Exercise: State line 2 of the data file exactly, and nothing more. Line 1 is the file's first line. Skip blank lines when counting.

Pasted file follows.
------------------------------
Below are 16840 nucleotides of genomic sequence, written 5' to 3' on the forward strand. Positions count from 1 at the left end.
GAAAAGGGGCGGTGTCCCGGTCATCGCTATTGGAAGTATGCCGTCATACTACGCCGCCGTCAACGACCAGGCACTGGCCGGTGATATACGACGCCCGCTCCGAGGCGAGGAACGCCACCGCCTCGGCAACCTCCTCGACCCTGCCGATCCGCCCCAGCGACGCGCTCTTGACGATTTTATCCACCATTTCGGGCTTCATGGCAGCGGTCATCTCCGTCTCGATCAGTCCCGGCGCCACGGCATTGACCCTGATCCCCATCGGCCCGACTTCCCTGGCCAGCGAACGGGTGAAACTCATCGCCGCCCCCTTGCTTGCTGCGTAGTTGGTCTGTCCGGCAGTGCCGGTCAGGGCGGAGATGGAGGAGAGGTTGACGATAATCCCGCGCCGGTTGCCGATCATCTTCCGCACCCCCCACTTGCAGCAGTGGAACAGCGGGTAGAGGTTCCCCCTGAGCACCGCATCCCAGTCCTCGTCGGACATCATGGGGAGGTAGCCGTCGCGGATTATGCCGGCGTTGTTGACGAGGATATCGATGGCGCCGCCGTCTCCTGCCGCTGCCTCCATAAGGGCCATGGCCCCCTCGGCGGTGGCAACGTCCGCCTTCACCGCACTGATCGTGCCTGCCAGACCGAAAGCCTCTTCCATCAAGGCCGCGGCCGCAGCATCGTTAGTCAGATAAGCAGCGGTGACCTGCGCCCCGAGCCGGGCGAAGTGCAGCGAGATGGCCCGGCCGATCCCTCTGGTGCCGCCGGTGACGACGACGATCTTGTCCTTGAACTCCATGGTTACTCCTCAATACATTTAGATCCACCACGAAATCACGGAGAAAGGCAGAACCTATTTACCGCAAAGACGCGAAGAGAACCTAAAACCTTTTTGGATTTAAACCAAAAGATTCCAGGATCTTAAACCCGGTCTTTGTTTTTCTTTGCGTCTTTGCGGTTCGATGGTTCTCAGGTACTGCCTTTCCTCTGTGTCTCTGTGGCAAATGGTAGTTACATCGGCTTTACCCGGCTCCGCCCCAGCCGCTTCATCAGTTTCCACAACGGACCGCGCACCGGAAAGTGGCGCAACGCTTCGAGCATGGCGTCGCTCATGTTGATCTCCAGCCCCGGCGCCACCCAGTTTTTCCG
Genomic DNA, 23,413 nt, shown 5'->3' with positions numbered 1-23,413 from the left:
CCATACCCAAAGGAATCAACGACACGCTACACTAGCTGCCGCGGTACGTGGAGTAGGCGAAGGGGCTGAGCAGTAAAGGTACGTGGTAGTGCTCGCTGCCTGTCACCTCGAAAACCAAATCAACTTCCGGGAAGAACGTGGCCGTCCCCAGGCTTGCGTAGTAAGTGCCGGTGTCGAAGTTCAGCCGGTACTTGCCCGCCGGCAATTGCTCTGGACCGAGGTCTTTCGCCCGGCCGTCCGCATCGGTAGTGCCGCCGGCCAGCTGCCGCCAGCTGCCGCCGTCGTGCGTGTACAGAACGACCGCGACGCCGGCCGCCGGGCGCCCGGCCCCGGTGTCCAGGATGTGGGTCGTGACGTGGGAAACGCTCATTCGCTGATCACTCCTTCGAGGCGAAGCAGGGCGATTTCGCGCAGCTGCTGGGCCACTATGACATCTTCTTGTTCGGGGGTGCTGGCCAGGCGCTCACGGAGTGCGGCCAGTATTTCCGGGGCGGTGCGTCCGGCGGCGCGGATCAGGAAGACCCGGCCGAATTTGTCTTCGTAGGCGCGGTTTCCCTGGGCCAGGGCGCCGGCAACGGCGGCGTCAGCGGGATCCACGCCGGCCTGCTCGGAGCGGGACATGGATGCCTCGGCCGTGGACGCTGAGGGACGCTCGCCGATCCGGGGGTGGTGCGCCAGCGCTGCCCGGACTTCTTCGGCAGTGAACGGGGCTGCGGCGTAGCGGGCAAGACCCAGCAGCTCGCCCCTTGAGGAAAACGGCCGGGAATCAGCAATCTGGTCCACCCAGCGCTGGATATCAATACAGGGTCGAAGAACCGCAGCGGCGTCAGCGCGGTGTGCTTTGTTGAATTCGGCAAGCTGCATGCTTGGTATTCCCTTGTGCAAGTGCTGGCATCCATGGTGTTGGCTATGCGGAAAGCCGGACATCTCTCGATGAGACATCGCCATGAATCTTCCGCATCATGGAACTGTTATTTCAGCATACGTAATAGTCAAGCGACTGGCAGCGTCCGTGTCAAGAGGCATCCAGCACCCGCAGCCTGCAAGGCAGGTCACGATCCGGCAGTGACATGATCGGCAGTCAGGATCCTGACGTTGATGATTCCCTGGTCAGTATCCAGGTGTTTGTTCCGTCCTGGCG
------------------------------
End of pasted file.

GAAAAGGGGCGGTGTCCCGGTCATCGCTATTGGAAGTATGCCGTCATACTACGCCGCCGTCAACGACCAGGCACTGGCCGGTGATATACGACGCCCGCTCCGAGGCGAGGAACGCCACCGCCTCGGCAACCTCCTCGACCCTGCCGATCCGCCCCAGCGACGCGCTCTTGACGATTTTATCCACCATTTCGGGCTTCATGGCAGCGGTCATCTCCGTCTCGATCAGTCCCGGCGCCACGGCATTGACCCTGATCCCCATCGGCCCGACTTCCCTGGCCAGCGAACGGGTGAAACTCATCGCCGCCCCCTTGCTTGCTGCGTAGTTGGTCTGTCCGGCAGTGCCGGTCAGGGCGGAGATGGAGGAGAGGTTGACGATAATCCCGCGCCGGTTGCCGATCATCTTCCGCACCCCCCACTTGCAGCAGTGGAACAGCGGGTAGAGGTTCCCCCTGAGCACCGCATCCCAGTCCTCGTCGGACATCATGGGGAGGTAGCCGTCGCGGATTATGCCGGCGTTGTTGACGAGGATATCGATGGCGCCGCCGTCTCCTGCCGCTGCCTCCATAAGGGCCATGGCCCCCTCGGCGGTGGCAACGTCCGCCTTCACCGCACTGATCGTGCCTGCCAGACCGAAAGCCTCTTCCATCAAGGCCGCGGCCGCAGCATCGTTAGTCAGATAAGCAGCGGTGACCTGCGCCCCGAGCCGGGCGAAGTGCAGCGAGATGGCCCGGCCGATCCCTCTGGTGCCGCCGGTGACGACGACGATCTTGTCCTTGAACTCCATGGTTACTCCTCAATACATTTAGATCCACCACGAAATCACGGAGAAAGGCAGAACCTATTTACCGCAAAGACGCGAAGAGAACCTAAAACCTTTTTGGATTTAAACCAAAAGATTCCAGGATCTTAAACCCGGTCTTTGTTTTTCTTTGCGTCTTTGCGGTTCGATGGTTCTCAGGTACTGCCTTTCCTCTGTGTCTCTGTGGCAAATGGTAGTTACATCGGCTTTACCCGGCTCCGCCCCAGCCGCTTCATCAGTTTCCACAACGGACCGCGCACCGGAAAGTGGCGCAACGCTTCGAGCATGGCGTCGCTCATGTTGATCTCCAGCCCCGGCGCCACCCAGTTTTTCCG